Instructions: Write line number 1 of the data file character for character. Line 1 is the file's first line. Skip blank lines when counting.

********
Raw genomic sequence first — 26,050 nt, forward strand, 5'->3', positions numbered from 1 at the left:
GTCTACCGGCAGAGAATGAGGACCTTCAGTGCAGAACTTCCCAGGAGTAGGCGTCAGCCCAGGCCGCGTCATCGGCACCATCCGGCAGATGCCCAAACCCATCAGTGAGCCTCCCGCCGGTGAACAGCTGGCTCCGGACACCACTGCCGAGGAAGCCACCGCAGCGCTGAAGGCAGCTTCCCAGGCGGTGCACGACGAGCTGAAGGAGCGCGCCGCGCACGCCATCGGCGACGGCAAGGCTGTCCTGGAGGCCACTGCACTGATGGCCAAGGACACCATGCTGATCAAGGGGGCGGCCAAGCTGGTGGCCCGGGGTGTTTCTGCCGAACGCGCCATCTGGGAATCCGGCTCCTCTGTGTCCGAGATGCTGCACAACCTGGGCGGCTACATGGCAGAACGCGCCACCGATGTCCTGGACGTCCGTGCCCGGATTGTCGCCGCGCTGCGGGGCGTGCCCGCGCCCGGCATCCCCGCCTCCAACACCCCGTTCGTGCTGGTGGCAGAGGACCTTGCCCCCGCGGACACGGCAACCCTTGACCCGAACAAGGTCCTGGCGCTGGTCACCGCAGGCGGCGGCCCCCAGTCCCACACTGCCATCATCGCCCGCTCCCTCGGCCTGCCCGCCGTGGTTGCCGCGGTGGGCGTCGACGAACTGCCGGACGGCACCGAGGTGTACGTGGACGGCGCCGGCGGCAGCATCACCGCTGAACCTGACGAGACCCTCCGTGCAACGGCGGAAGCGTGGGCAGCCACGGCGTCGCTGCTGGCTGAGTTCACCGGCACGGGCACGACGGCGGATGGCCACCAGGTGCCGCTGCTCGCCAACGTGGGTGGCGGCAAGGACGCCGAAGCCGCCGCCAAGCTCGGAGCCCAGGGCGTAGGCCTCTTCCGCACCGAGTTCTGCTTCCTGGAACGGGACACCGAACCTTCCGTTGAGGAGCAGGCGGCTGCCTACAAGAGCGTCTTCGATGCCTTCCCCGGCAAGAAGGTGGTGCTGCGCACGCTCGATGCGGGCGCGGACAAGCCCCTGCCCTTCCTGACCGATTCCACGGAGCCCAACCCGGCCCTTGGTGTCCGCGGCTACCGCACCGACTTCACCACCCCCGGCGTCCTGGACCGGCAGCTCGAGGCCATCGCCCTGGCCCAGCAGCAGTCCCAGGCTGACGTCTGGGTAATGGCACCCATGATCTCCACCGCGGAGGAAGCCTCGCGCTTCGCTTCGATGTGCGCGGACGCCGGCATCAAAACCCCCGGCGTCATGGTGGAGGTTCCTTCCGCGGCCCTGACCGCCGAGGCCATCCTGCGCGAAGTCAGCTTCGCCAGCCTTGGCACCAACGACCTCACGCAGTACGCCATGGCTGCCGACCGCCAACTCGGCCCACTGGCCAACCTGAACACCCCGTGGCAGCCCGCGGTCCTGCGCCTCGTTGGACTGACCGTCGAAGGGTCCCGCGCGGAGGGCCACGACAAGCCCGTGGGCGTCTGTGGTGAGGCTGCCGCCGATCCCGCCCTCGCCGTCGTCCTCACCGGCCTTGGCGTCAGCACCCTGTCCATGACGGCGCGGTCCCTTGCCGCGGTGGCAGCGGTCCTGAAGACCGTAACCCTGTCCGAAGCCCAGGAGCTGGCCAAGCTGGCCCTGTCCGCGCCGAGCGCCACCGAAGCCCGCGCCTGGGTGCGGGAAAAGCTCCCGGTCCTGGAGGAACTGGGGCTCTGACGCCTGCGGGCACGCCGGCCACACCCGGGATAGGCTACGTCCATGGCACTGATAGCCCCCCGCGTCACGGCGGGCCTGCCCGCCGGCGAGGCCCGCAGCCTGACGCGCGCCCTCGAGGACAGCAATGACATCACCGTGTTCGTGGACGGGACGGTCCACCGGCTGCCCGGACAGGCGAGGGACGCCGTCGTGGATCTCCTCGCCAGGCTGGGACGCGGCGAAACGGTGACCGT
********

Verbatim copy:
Raw genomic sequence first — 26,050 nt, forward strand, 5'->3', positions numbered from 1 at the left: